Next up, the researchers asked the Power Twitterians how they had got into Twitter. The top three answers were “curiosity,” “to for relationships with new people,” and “to get information.” In another sign of the yawning chasm between Twitter and Cyworld (and presumably Facebook), just 1 percent of respondents said they used Twitter to maintain relationships with existing friends.

Elsewhere, the study discovered that Twitterians with more “following” than followers were primarily motivated by a desire to bump up their numbers of followers or to “follow back” people with the same interests. However, people with more followers than “followings” were more interested in gaining sources of information and were more prone to follow specific people first.

Among its other results, the study discovered:

  • Respondents were quite happy to “follow back” people they were acquainted with offline or with whom they shared similar interests, but — in contrast with conventional Twitter wisdom — they were not, on the whole, especially swayed by extensive bio information including blog URLs and places of work. However, they were drawn by people in the same line of work or with similar political persuasions.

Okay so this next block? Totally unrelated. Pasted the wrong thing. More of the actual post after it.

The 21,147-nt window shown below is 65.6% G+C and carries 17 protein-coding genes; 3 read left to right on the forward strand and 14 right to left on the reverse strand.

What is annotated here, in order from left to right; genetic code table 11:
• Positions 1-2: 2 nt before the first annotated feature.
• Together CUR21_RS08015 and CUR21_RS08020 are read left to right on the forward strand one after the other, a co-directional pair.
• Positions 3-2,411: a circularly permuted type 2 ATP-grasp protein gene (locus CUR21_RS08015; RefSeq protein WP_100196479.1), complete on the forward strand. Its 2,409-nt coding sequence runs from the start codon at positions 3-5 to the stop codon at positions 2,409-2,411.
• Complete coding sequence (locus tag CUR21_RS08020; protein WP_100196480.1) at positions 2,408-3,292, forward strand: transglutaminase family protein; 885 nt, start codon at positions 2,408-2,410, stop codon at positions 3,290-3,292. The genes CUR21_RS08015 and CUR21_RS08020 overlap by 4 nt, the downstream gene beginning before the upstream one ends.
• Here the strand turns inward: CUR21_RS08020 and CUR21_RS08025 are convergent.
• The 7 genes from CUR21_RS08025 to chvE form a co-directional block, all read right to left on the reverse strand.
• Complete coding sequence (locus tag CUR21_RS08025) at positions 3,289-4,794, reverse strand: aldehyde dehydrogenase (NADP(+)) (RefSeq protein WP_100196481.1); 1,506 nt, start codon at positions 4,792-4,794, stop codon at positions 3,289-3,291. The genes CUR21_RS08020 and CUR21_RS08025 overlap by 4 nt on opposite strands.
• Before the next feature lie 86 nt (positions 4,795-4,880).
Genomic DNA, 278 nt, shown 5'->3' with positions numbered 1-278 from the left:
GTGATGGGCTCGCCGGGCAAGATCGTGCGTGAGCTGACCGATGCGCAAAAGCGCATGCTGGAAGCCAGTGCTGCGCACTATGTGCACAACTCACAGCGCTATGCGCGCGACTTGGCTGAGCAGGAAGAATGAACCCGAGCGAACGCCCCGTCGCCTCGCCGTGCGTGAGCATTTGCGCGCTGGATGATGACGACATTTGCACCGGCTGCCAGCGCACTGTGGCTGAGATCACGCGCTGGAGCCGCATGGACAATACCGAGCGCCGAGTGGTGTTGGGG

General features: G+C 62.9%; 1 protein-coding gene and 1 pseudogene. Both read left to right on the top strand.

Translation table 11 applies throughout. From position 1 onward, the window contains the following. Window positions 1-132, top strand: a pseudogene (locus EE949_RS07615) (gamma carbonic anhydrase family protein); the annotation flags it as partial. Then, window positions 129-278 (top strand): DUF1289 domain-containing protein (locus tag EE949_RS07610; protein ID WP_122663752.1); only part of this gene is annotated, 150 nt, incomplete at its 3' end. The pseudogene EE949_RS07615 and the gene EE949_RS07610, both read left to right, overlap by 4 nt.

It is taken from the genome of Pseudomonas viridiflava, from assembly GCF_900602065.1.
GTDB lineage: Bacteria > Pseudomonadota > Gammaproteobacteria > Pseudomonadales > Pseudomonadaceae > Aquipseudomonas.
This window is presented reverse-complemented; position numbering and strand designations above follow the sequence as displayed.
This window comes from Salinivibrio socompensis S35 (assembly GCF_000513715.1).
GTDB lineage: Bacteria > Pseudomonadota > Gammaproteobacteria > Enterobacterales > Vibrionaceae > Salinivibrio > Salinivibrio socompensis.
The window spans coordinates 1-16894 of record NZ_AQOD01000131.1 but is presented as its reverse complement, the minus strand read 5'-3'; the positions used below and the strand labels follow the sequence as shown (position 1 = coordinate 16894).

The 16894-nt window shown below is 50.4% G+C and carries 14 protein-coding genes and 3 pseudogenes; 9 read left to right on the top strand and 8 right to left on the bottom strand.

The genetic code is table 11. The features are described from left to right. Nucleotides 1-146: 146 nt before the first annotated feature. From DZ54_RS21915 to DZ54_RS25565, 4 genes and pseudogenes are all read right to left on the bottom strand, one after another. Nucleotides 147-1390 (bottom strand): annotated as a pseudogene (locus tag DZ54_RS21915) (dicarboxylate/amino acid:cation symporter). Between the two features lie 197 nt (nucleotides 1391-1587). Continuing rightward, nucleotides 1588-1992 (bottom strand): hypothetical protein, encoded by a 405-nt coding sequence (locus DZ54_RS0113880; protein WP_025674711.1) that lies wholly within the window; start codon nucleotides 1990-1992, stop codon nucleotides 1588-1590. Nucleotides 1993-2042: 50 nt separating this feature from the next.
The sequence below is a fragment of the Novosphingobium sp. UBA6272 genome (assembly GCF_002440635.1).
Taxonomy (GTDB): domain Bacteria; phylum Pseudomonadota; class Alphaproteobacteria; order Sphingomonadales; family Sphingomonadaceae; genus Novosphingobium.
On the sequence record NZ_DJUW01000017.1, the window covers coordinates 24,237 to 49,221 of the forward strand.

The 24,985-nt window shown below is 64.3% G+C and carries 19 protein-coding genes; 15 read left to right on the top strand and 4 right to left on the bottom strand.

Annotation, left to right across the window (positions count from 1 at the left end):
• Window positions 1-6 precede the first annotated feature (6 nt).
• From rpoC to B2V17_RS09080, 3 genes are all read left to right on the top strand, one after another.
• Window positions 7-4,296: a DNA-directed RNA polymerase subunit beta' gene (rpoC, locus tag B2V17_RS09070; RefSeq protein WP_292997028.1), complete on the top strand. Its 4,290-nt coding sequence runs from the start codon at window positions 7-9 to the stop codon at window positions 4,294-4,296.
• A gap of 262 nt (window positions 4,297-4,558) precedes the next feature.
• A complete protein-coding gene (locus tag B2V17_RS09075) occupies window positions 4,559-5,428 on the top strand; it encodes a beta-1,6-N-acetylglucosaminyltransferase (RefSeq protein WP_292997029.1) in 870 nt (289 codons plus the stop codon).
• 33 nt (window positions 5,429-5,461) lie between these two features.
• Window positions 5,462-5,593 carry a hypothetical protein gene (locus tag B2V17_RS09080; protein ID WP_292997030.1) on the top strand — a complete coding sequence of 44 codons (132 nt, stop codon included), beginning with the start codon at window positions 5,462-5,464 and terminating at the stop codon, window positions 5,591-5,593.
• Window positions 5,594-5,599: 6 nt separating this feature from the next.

• Broken down by age, Power Twitterians in their teens were more interested in celebrities, while those over 40 felt reassured by people who’d filled in their profile, and…
  • The most common reasons for retweeting were that the Tweet was poignant, had a specific point that the Twitterian could sympathise with, or showed a good sense of humour. However, very few of the respondents expressed an interest in retweeting messages “for the sake of taking part in an event” — which, the article surmised, is bad news for Korea’s periodic RT marketing promotions.

Internet Calls Arrive on Smartphones — Bloter Yawns

At long last, writes Bloter, Korea’s big mobile carriers have allowed internet call services on their smartphones. From today (the 6th), KT is offering unlimited use of internet calls on its “i-value” and “i-premium” plans.

But Bloter isn’t impressed. Yes, free internet phone calls are a good thing, but SKT’s All-in-One 55 and KT’s “i-value” require customers to pay a standard fee for 300 minutes of call-time a month, so suddenly offering free internet calls isn’t really such a massive act of generosity. Perhaps the biggest benefit (though it’s unstated in the article) will be cheaper or free international calls.

Worse, Bloter says, is that this move comes as actual calling becomes an ever-less important part of mobile phone functions. Though the boom in SNS use on smartphones is well documented, the article only supports its point with this graphic on the growth in text messaging across all age groups (presumably in Korea).